Intelligence experts seek to identify people involved with chemical and biological weapons

Dec. 12, 2013
WASHINGTON, 12 Dec. 2013. U.S. government intelligence experts are asking industry to develop a rapid ability to determine if a person has been involved in handling or preparing chemical or biological weapons.
WASHINGTON, 12 Dec. 2013. U.S. government intelligence experts are asking industry to develop a rapid ability to determine if a person has been involved in handling or preparing chemical or biological weapons.

Officials of the Intelligence Advanced Research Projects Agency (IARPA) in Washington have released a solicitation (IARPA-BAA-13-04) for the first phase of the Bio-Intelligence Chips (BIC) test & measurement program to help identify people who have been involved with chemical or biological weapons.

The Bio-Intelligence Chips Program (BIC) intends to develop new ways to test body fluids such as blood, urine, and saliva to determine if people have been handling agents involved with chemical or biological weapons production and handling. Analytics will be based on cross-correlating biomarkers in physiological fluids.

The initial part of the program focuses on identifying signatures that could be identified as sets of biomarkers that would point to a person's involvement in preparing or handing chemical or biological weapons.

These biomarkers should be identifiable in a human fluid sample as small as 100 microliters -- or just barely a trace. IARPA is the research arm of the Office of the Director of National Intelligence.

BIC performers will identify threat signatures in sets of biomarkers that would indicate contact with chemical or biological weapons involvement. IARPA experts are interested in developing tests that within 30 minutes or less than identify even tiny traces of chemical and biological weapons preparation and handling.

The human adaptive immune system is known to carry a long-term memory of the body‘s exposure to environmental irritants, chemical toxins, and biological antigens, IARPA researchers say. It is this long-term memory that the BIC program seeks to exploit. Immune memory can be extremely long-lived.

IARPA experts are interested in moving technology developed in the BIC program to a portable system that could be used in the field. Primary threats of interest are viruses, bacteria, bacterial poisons, and chemical poisons.

This solicitation involves the first two years of a potential five-year BIC program. The first phase involves identifying sets of omni-omic signatures for chemical or biological warfare threats of interest. Several contracts should be awarded for this phase.

The BIC program is interested in genomics, transcriptomics, proteomics, metabolomics, epigenomics, microbiomics, immunomics, glycomics, and lipodomics. The best known of these omics categories is genomics, which deals with bioinformatic data developed from the analysis of DNA sequences.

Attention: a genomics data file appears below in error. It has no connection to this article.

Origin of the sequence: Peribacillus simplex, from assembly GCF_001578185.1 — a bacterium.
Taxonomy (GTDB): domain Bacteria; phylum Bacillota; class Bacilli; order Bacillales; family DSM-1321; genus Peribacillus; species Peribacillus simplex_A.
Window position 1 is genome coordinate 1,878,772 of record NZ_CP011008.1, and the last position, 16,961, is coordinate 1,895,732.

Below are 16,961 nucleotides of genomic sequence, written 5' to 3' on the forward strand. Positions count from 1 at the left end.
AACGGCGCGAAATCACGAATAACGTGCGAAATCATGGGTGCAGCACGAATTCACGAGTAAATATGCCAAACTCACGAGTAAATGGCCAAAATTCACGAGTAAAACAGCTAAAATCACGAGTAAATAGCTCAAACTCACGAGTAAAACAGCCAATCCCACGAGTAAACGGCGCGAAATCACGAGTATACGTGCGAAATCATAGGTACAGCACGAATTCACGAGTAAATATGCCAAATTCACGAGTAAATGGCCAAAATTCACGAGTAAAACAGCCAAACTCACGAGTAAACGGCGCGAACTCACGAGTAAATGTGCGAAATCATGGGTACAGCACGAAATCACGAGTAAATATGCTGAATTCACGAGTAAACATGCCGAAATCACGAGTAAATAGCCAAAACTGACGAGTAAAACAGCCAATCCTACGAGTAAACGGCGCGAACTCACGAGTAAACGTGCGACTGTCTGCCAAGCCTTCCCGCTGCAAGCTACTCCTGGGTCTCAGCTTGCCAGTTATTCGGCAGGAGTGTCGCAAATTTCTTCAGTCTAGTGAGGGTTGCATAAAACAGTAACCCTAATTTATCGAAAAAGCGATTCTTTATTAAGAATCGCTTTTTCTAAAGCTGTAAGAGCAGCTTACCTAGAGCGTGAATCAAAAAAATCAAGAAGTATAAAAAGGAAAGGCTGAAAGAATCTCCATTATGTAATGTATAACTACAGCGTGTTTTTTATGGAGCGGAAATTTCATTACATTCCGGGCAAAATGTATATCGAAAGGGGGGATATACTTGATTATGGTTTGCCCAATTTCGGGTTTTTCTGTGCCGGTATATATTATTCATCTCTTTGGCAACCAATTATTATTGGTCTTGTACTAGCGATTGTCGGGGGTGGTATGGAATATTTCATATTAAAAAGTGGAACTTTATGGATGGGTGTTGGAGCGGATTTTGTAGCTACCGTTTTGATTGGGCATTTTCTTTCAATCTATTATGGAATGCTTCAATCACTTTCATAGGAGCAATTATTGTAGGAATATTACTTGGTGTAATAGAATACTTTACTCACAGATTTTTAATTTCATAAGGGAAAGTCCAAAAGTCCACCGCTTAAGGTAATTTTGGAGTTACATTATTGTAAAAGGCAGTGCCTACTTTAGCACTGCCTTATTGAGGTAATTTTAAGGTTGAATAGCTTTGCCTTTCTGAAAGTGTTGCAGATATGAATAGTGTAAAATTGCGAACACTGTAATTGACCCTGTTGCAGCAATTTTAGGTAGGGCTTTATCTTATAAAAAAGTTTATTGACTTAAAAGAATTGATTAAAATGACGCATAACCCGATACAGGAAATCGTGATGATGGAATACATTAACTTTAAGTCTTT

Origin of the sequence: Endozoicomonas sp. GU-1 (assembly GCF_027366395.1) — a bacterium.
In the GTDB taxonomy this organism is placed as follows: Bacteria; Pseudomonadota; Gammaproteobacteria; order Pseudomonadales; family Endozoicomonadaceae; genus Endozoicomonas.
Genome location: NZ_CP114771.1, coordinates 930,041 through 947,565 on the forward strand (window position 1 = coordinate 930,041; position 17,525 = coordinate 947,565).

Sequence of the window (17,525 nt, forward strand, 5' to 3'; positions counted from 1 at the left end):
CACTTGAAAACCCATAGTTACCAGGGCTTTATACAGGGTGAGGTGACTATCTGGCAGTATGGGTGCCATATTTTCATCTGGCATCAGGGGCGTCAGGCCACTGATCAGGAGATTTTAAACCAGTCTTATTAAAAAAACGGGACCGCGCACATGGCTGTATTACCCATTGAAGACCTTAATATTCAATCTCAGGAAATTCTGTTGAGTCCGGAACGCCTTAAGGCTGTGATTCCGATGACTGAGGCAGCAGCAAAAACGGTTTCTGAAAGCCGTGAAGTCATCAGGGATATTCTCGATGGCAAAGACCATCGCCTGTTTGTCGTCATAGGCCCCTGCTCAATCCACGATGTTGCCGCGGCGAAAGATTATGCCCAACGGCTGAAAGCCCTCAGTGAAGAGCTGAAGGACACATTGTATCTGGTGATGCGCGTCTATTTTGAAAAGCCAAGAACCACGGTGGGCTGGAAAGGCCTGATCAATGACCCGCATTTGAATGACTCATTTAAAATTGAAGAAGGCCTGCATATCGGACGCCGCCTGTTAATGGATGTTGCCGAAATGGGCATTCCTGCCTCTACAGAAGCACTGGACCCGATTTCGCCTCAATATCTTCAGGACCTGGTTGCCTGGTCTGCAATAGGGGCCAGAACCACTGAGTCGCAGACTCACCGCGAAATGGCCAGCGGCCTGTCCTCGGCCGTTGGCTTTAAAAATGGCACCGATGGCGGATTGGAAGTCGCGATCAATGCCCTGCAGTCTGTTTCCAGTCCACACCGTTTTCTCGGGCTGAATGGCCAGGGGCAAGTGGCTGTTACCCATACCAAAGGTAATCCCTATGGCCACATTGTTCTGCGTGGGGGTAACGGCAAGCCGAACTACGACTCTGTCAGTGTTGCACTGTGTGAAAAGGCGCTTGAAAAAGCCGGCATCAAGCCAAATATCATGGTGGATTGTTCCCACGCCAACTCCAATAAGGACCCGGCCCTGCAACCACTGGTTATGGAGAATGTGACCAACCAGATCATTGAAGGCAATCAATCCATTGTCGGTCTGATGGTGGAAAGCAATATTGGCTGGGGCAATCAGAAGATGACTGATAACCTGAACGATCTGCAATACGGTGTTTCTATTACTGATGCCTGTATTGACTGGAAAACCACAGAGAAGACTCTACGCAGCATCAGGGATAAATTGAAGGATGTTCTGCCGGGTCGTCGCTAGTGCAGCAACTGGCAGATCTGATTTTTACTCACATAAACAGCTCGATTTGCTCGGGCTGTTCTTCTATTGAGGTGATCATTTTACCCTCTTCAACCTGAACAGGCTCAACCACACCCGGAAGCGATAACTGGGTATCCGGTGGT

The other categories include:

-- transcriptomics, or the analysis of information derived from RNA transcription levels of expressed genes within a cell population;
-- proteomics, or the analysis of expressed proteins and their associated modifications;
-- metabolomics, or the analysis of levels of metabolites (small organic molecules, including regulatory peptides) associated with the maintenance of homeostasis;
-- epigenomics, or the study of heritable changes that are not directly encoded in DNA sequences;
-- microbiomics, or the analysis of the species, numbers, and locations of parasitic and commensal organisms, e.g., bacteria that live endosymbiotically with their hosts;
-- immunomics, or the analysis of information pertaining to changes in the immune system, particularly those associated with adaptive immunity;
-- glycomics, or the analysis of all glycan structures in an organism including the glycan's interaction with lectins and other biomolecules; and
-- lipodomics, or the analysis of pathways and networks of cellular lipids in biological systems, including the quantification of lipids, or the analysis of their conjugates (e.g., glycans) and their interactions with proteins, metabolites and other lipids.

Companies interested should respond no later than 29 Jan. 2014. For questions or concerns email IARPA's Dennis Polla, the BIC program manager, at [email protected].

More information is online at

About the Author

John Keller | Editor

John Keller is editor-in-chief of Military & Aerospace Electronics magazine, which provides extensive coverage and analysis of enabling electronic and optoelectronic technologies in military, space, and commercial aviation applications. A member of the Military & Aerospace Electronics staff since the magazine's founding in 1989, Mr. Keller took over as chief editor in 1995.

Voice your opinion!

To join the conversation, and become an exclusive member of Military Aerospace, create an account today!